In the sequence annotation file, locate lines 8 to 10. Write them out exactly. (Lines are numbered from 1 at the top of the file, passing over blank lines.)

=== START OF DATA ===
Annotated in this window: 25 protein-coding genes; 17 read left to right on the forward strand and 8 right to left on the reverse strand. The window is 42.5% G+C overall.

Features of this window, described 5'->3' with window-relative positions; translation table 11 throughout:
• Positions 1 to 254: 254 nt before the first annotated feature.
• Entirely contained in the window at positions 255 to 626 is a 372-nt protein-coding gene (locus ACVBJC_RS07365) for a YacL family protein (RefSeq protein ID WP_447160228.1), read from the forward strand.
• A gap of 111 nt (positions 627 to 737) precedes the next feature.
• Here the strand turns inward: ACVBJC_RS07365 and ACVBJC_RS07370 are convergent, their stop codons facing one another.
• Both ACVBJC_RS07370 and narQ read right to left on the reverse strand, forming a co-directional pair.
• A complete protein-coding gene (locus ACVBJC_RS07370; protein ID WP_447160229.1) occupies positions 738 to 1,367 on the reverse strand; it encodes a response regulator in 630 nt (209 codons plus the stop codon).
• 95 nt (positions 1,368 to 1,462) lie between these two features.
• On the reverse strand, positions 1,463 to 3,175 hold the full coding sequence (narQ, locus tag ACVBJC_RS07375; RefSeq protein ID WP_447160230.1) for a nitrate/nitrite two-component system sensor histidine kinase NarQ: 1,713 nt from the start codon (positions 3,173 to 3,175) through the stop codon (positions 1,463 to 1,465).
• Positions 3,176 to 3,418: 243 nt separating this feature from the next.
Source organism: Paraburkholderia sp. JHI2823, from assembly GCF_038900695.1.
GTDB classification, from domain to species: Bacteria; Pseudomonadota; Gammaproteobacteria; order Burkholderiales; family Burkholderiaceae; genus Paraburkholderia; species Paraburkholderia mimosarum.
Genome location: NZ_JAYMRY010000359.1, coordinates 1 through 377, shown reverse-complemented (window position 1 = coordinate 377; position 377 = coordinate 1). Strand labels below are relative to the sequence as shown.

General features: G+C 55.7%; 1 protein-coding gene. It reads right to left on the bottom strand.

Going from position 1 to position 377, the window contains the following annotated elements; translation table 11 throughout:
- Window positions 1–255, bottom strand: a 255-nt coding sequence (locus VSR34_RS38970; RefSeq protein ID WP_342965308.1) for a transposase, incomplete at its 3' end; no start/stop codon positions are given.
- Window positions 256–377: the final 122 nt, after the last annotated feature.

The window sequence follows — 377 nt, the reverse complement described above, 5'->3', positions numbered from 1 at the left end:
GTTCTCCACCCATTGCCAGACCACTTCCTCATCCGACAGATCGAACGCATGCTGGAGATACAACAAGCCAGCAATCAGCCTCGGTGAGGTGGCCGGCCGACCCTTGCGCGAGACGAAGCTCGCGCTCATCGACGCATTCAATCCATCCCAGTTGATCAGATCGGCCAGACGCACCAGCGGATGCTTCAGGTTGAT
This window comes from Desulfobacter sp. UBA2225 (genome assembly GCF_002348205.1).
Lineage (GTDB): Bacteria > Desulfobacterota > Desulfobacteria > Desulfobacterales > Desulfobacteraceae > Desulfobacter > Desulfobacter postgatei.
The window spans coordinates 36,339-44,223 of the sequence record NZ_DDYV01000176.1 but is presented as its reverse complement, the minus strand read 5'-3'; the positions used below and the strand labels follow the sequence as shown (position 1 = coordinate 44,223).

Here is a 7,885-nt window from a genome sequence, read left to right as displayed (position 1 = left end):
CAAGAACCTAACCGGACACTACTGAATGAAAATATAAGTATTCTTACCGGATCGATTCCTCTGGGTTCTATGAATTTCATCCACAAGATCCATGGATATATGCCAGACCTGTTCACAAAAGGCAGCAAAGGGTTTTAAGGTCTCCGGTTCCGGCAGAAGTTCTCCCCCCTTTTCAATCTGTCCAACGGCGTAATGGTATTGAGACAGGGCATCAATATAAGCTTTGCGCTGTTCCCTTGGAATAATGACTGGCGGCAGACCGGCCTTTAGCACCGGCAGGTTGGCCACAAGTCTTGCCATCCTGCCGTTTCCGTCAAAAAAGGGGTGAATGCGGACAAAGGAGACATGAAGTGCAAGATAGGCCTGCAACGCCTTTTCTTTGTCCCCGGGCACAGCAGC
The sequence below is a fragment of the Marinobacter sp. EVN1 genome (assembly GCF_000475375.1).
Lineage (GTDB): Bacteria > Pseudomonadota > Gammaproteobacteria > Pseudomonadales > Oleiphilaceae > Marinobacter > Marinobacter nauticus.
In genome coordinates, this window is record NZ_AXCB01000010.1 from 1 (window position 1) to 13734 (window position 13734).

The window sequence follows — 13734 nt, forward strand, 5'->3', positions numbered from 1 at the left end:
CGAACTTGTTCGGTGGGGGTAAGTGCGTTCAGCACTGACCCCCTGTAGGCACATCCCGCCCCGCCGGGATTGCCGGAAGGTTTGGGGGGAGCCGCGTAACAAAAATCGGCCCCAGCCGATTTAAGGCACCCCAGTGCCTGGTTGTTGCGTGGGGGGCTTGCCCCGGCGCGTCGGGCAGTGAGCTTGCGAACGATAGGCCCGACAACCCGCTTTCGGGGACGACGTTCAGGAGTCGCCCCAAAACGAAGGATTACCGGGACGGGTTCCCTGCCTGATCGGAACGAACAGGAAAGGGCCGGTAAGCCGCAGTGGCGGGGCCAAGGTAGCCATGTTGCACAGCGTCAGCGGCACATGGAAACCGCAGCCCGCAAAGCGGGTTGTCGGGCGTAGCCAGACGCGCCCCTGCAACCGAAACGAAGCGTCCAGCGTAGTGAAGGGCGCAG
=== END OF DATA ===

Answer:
• A complete protein-coding gene (locus ACVBJC_RS07370; protein ID WP_447160229.1) occupies positions 738 to 1,367 on the reverse strand; it encodes a response regulator in 630 nt (209 codons plus the stop codon).
• 95 nt (positions 1,368 to 1,462) lie between these two features.
• On the reverse strand, positions 1,463 to 3,175 hold the full coding sequence (narQ, locus tag ACVBJC_RS07375; RefSeq protein ID WP_447160230.1) for a nitrate/nitrite two-component system sensor histidine kinase NarQ: 1,713 nt from the start codon (positions 3,173 to 3,175) through the stop codon (positions 1,463 to 1,465).